Children and Technology

A recent conversation lead me to thinking about children and computing. I have two daughters - 7yr and 3yr old. The wife and I have been quite strict with them in regards to screen time, at least during their pre-school years. We didn’t want to rob them of a proper childhood by letting them get glued to various tablets, TV or gaming systems. However, since my eldest started Kindergarten last year, there have been requirements for her to do online learning such as Mathletics and Phonics Hero. Like many things, I feel that teaching them some of the fundamentals at home could be much more valuable than the exposure they get at school. I don’t quite trust the school system to teach them computing basics, since I’m sure the teachers aren’t that well versed themselves.

Many of us can recall building/upgrading PC compatible machines, installing DOS/Windows and having to troubleshoot problems. It gave us such a good grounding in terms of understanding how technology works. I somewhat lament this as an opportunity lost nowadays, of getting a good understanding of what is going on underneath the hood. When your first exposure is to modern systems (Windows, Mac, Android, iOS), so much of what makes the system tick is hidden behind layers of convenience. It’s like learning to drive without learning how to change engine oil or a tyre.

Even the very concept of an Operating System could be foreign to the current generation of youth in years to come, as I recently found whilst explaining this very thing to my daughter.

This is where I’ve come to believe GNU/Linux has a role. The entire system is essentially built around encouraging you to tinker and learn. Swapping out the building blocks, adding your own, or even creating new ones is virtually expected. The added bonus is the implied focus on privacy and security (which is super important in the scary world out there). I feel an understanding of these foundational building blocks is transferrable to using other systems if/when required to by school/employment in their future.

It was also very cool recently when my daughter and I got to upgrade the RAM and installing an SSD into a new (old) laptop I acquired for distro-testing and general tom-foolery (supertuxkart, gcompris) with them.

I’d love to hear your thoughts, experiences and ideas around introducing the younglings to computing:

  • The argument over limiting screen time vs getting them an early start in computing?
  • Am I on the right track or are the way systems are developing, everything will be cloud based and the need to understand personal hardware and local operating systems will be obselete in 10 yrs?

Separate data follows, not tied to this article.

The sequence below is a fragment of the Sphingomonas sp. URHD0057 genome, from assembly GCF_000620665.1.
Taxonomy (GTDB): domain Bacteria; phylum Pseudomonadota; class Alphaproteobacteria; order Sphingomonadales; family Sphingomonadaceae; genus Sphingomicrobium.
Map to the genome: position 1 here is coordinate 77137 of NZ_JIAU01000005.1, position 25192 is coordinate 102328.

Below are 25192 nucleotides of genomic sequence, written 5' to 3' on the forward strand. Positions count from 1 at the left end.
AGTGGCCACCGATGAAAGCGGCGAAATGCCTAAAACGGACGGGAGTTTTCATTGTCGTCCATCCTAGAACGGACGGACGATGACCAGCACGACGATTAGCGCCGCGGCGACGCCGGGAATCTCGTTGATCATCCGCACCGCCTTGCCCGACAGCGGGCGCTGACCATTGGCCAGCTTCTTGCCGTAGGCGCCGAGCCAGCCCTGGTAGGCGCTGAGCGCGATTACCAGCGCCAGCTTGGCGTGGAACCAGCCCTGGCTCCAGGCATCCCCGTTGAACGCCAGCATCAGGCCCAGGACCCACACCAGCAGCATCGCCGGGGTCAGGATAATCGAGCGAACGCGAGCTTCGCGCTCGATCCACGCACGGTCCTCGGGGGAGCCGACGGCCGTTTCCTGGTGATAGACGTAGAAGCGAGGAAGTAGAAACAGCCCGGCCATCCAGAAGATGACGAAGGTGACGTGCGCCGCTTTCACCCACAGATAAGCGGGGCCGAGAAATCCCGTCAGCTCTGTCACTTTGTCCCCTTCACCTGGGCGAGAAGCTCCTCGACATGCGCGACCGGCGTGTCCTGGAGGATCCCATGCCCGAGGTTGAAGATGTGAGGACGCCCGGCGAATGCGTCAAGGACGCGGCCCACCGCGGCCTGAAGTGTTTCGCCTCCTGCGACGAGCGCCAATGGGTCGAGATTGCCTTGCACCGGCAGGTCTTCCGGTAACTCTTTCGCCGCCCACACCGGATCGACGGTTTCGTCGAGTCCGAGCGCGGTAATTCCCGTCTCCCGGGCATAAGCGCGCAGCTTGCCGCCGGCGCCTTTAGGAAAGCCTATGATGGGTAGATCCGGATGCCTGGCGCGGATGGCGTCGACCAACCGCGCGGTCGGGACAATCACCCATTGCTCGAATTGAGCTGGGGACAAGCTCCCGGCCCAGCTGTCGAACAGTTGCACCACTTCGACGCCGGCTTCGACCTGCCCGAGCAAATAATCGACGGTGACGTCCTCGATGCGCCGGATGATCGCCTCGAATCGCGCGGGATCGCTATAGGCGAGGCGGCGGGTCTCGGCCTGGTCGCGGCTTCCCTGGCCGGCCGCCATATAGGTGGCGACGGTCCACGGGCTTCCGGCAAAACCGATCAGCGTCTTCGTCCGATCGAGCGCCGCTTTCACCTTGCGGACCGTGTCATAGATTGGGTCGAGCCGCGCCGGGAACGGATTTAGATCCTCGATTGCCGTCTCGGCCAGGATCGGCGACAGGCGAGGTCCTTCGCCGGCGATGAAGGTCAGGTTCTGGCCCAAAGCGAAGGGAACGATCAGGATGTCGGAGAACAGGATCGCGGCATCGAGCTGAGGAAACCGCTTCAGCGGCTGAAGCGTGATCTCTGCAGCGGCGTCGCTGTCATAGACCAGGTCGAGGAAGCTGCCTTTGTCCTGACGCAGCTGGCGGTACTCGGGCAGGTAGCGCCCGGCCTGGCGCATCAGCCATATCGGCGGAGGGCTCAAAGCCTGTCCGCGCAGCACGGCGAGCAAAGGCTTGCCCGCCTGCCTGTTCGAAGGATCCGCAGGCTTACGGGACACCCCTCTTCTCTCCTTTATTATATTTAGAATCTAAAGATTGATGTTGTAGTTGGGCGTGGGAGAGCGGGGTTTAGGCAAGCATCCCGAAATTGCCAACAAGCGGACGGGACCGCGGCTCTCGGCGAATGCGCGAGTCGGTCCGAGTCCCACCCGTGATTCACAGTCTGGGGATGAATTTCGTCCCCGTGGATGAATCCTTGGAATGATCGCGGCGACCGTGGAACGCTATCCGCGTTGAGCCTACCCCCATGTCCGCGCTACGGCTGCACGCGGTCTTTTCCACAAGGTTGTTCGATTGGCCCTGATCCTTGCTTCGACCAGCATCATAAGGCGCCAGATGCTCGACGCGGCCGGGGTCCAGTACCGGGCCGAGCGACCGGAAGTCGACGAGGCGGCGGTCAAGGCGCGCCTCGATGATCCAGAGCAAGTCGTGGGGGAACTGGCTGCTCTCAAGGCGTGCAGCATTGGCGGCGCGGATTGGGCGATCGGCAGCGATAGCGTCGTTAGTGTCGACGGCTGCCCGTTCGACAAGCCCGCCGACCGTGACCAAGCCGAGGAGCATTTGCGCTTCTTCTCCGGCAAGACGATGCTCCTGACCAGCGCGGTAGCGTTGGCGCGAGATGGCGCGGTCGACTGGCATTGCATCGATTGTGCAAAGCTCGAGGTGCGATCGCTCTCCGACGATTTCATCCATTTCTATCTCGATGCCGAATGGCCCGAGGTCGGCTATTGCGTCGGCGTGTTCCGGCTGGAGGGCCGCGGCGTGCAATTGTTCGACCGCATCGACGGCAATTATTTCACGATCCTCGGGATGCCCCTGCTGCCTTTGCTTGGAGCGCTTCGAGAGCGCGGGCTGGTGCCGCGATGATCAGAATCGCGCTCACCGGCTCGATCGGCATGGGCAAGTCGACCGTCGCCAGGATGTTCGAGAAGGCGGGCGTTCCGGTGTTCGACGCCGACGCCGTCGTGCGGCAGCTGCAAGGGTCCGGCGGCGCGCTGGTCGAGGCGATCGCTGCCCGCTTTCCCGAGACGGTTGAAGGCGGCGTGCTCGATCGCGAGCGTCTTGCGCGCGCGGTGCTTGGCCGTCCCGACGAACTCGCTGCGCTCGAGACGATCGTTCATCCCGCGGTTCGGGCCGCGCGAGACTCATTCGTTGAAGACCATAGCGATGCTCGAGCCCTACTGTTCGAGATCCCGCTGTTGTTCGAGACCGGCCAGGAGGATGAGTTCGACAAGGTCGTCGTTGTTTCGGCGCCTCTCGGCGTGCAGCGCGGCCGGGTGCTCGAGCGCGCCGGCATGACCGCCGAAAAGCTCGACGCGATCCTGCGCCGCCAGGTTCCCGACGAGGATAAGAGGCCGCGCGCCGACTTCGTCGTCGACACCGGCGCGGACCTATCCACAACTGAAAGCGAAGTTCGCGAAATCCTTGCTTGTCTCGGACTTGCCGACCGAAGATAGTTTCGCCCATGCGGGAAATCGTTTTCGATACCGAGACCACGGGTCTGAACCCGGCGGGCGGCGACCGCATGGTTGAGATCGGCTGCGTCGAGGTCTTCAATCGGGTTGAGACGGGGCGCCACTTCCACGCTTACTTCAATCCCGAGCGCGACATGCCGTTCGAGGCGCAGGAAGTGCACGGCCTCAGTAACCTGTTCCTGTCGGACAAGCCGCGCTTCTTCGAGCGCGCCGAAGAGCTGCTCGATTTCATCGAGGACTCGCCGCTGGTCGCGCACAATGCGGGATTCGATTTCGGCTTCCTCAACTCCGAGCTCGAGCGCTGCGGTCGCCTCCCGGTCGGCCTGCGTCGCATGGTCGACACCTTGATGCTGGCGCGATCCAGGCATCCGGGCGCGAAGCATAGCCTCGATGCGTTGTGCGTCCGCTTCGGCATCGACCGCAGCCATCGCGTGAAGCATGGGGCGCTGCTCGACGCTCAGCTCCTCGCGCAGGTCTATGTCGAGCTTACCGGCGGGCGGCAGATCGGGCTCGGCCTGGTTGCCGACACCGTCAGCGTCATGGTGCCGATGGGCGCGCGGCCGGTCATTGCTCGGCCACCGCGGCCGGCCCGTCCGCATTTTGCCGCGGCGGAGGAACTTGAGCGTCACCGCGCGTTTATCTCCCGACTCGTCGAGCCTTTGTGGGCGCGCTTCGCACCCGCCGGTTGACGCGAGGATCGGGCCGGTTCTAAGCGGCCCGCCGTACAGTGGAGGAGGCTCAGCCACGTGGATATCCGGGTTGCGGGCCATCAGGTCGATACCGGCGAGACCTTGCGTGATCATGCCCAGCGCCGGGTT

• Has anyone found a useful approach in developing an understanding of hardware, Linux, programming and/or computing systems in general?
  • What things have you done to help safeguared their privacy online, and helping them understand the importance of privacy?
  • Preparing them for the inevitability of online bullying, which IMO can be a lot more insidious and harmful than real life bullying?
  • What kind of things do you do with your own children/grandchildren/nieces/nephews and Linux/technology?

Any and all additional comments and suggestions are welcome.

I feel when things are more forbidden to people, they will want them more and abuse them. Sort of like alcohol. Which seems to be a problem not in Europe so much because parents expose their children to it, and they have such a low drinking age.

With that, I have a boy of nearly two years of age. I have allowed him to play with technology items since he has shown interest in them. He even understands somewhat how touch screens work while playing with my tablet. Now that he has been exposed to things, such as computer keyboards, tablets, and cell phones, he seems a bit disinterested in them now. He would rather play with his toy cars/trucks and building blocks at this point.

I am also doing the same with learning type of cartoons. He does like watching those, and gets his fill of them after an hour then wants to go back to playing with his reguar toys.

On the other hand, I have a teen daughter whose mother did not want her exposed so much to technology at a young age. Now she wants to have every gadget available.

So what is one to do?

Thanks Trent. That’s awesome and one of the reasons I started the topic. I’ve learnt that there isn’t a one-size-suits-all approach as a parent with tech and anything for that matter in raising kids. I’d like to hear what approaches other people have had in the hope of picking up a few new ideas. I’m still yet to implement the “bell system” that Noah mentioned on the show a few weeks back, but I think it’s a great idea. That’s the sort of gold nugget I’m hoping to find.